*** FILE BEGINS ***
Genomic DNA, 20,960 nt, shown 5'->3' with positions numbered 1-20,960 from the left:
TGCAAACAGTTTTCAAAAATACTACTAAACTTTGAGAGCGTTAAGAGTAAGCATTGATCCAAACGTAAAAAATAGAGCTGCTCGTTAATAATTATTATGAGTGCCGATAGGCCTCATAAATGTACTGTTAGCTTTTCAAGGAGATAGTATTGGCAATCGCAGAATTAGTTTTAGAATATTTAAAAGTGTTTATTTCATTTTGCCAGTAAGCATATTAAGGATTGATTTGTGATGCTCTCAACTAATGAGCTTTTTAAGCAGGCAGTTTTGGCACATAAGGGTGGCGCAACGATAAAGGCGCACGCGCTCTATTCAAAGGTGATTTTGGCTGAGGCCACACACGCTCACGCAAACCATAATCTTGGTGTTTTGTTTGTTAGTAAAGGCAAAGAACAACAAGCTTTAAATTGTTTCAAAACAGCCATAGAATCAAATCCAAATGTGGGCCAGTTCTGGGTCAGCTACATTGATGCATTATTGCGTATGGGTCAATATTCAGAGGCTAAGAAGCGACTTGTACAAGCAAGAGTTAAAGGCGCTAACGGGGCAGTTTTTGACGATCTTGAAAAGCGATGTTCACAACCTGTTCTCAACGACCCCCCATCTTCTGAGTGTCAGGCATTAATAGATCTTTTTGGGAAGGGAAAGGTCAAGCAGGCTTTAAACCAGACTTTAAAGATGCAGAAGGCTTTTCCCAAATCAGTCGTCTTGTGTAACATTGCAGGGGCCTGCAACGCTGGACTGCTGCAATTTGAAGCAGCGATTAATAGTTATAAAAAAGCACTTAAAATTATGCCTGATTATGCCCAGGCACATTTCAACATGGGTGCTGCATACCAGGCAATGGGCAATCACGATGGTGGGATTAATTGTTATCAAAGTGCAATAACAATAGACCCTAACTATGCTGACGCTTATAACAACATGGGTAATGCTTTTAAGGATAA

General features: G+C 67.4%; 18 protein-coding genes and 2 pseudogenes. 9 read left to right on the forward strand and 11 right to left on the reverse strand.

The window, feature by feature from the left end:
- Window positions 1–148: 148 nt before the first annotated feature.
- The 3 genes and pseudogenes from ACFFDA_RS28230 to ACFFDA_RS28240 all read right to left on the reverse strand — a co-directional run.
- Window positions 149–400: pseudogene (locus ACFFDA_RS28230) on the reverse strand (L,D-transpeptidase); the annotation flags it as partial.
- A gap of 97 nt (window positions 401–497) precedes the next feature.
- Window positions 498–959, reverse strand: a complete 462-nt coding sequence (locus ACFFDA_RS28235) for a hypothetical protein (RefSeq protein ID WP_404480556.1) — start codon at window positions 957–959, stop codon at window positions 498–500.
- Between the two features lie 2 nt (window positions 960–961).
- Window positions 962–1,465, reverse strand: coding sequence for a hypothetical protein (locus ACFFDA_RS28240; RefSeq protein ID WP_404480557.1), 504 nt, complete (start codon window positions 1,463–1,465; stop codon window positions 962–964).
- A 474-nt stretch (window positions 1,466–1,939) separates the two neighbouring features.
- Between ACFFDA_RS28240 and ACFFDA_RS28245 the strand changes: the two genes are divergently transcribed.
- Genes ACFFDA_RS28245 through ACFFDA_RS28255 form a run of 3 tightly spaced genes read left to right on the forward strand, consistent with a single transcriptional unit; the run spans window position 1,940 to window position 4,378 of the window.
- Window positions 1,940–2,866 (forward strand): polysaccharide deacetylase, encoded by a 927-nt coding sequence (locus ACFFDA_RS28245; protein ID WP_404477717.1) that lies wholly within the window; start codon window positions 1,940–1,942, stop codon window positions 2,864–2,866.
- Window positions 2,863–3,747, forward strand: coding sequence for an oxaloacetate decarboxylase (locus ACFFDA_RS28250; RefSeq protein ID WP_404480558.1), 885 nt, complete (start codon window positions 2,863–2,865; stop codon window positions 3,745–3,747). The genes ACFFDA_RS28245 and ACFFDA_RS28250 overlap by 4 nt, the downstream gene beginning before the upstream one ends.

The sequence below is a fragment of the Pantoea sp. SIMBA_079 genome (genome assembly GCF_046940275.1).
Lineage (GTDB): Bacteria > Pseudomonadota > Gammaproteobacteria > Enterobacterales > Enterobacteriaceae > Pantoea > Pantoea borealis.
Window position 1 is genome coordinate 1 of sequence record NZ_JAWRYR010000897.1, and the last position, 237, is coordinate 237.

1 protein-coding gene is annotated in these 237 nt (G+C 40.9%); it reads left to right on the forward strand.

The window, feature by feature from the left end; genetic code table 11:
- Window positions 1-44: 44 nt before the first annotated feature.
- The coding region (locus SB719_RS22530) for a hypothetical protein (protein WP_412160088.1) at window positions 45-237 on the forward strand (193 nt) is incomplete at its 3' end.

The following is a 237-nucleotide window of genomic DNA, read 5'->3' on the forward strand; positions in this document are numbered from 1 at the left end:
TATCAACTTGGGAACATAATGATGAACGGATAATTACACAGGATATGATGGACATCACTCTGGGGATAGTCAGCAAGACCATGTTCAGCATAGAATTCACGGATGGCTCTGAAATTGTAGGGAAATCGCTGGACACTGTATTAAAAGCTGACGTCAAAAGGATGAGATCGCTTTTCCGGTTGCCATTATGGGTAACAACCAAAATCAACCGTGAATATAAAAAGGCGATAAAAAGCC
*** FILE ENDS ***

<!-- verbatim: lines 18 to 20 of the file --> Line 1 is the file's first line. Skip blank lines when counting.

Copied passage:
Lineage (GTDB): Bacteria > Pseudomonadota > Gammaproteobacteria > Enterobacterales > Enterobacteriaceae > Pantoea > Pantoea borealis.
Window position 1 is genome coordinate 1 of sequence record NZ_JAWRYR010000897.1, and the last position, 237, is coordinate 237.

1 protein-coding gene is annotated in these 237 nt (G+C 40.9%); it reads left to right on the forward strand.